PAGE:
New AIDS Legislature Could Bring Big Changes

October is AIDS Awareness Month but legislature that just passed in California might make it harder to be aware if your partner is HIV-positive.  

 

Before this bill, it was a felony in California to not disclose to your sexual partner if you are HIV-positive. This was to prevent the spread of the disease and promote safe sex. But legislators recently took away that felony charge and made it a misdemeanor. Why? Well, it’s an attempt to destigmatize the disease and shift attitudes about HIV. It also makes it no longer a felony to donate blood knowingly having an immunodeficiency like HIV. The lawmakers believe that if they take away the stigma around HIV and AIDS, people will be more willing to work towards eliminating the disease.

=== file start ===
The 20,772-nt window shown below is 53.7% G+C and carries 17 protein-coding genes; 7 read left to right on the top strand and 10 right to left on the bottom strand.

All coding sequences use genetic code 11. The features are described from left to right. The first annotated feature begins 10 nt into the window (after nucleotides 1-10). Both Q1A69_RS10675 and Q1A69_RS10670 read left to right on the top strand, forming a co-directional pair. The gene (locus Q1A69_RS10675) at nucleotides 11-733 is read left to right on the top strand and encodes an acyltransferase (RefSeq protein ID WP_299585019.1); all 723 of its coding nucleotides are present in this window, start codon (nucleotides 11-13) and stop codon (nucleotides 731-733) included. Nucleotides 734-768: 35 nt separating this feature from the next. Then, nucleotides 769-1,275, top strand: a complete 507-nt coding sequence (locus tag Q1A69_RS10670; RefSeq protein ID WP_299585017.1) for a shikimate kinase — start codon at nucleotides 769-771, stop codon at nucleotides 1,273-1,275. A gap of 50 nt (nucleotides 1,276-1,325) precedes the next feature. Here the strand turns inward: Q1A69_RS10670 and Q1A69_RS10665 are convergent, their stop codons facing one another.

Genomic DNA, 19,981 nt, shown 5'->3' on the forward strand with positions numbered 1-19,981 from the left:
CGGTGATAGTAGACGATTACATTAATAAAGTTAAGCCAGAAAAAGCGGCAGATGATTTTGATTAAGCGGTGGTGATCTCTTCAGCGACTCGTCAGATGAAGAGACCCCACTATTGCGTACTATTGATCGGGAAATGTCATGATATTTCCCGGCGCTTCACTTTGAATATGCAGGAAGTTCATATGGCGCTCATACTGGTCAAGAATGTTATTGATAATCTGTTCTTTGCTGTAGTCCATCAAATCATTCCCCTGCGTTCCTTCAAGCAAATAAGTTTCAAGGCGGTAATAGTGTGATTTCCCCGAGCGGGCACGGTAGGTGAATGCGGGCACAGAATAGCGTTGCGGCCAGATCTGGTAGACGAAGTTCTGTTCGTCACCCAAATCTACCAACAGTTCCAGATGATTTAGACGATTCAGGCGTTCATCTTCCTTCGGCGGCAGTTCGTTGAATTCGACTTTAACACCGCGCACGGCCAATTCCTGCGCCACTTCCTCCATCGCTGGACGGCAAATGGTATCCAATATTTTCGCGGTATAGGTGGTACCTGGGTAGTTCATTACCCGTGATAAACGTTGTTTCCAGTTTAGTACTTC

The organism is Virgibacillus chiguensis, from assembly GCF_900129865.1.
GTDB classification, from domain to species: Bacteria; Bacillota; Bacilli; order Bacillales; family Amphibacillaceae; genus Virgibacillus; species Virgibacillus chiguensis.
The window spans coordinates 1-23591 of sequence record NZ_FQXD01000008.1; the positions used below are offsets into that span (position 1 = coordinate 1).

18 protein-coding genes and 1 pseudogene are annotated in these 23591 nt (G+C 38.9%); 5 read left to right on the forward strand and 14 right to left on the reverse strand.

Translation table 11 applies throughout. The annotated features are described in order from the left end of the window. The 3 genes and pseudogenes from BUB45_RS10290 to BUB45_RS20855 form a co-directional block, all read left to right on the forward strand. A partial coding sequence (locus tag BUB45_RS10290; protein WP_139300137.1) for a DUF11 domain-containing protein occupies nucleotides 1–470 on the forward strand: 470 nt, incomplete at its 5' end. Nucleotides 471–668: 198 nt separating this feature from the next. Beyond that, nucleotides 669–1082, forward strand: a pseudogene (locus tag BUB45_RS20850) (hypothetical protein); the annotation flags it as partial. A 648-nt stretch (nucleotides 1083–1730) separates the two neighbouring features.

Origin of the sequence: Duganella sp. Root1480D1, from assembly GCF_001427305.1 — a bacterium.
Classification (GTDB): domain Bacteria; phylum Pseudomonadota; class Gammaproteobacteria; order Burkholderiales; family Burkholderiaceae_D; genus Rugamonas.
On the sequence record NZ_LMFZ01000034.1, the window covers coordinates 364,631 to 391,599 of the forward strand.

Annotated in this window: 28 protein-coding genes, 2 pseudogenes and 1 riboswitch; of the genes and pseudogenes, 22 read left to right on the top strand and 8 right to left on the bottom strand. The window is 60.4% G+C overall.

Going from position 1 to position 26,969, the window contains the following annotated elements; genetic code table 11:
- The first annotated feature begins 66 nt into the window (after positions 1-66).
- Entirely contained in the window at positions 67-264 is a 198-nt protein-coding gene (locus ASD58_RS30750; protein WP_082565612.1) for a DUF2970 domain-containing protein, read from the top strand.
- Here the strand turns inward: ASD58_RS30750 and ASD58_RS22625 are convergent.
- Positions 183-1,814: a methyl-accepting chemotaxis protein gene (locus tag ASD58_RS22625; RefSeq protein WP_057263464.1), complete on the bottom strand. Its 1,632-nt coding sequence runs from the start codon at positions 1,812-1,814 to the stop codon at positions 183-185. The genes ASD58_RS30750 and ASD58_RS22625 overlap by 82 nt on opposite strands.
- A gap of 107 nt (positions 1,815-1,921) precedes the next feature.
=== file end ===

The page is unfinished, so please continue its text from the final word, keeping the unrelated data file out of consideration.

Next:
This bill saw a lot of push back before it was passed, especially from Republican congressmen.  They believe there will be serious repercussions from changing the felony to a misdemeanor  and that it could endanger a lot of people.  

What could this new legislation mean for other states?  Currently in Pennsylvania, the intentional spreading of HIV, AIDS, and other STDs can leave you charged with reckless endangerment, aggravated assault, or even attempted murder.  Will this passing in California encourage states like Pennsylvania to change their legislature?

Even if you don’t agree with this bill, there are many way to destigmatize HIV and AIDS.  Just educating oneself more about the disease and its origins can change people’s perspective.  Treatments for HIV such as anti-retroviral medicines are extending people’s life expectancies significantly, and the number of people who die from AIDs each year keeps dropping.

So this October, try to spend a little more time learning about HIV and AIDS.  And if you agree with the legislature in California, encourage your congressmen to introduce similar legislation in your state.